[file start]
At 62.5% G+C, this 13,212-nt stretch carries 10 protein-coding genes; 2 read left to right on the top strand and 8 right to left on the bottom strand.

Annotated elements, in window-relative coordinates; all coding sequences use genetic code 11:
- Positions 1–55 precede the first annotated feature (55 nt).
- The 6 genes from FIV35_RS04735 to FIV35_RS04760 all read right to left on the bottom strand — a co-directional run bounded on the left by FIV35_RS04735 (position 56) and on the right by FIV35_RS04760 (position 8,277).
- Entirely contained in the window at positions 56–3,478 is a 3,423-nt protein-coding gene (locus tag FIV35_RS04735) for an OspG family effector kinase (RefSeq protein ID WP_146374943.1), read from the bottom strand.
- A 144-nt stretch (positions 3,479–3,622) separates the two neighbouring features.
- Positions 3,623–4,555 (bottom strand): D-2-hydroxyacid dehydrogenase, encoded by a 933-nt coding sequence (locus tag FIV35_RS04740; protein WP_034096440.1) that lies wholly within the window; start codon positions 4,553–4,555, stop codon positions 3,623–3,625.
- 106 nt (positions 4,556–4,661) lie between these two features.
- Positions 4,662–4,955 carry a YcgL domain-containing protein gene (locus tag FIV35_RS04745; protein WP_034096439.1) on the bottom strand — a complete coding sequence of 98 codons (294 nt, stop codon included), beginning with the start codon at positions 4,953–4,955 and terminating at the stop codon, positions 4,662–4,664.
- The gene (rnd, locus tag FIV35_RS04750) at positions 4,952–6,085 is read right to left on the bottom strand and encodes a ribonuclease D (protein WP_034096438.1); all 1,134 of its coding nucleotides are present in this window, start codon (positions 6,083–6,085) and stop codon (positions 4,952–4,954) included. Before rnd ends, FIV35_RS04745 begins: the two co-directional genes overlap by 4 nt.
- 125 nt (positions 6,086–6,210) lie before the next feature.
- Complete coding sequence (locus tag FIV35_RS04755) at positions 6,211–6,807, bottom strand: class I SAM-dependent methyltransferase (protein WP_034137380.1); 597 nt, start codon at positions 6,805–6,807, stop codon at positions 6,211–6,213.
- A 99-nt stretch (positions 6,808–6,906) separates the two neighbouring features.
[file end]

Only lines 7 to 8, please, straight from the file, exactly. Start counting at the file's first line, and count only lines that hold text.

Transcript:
- Positions 3,623–4,555 (bottom strand): D-2-hydroxyacid dehydrogenase, encoded by a 933-nt coding sequence (locus tag FIV35_RS04740; protein WP_034096440.1) that lies wholly within the window; start codon positions 4,553–4,555, stop codon positions 3,623–3,625.
- 106 nt (positions 4,556–4,661) lie between these two features.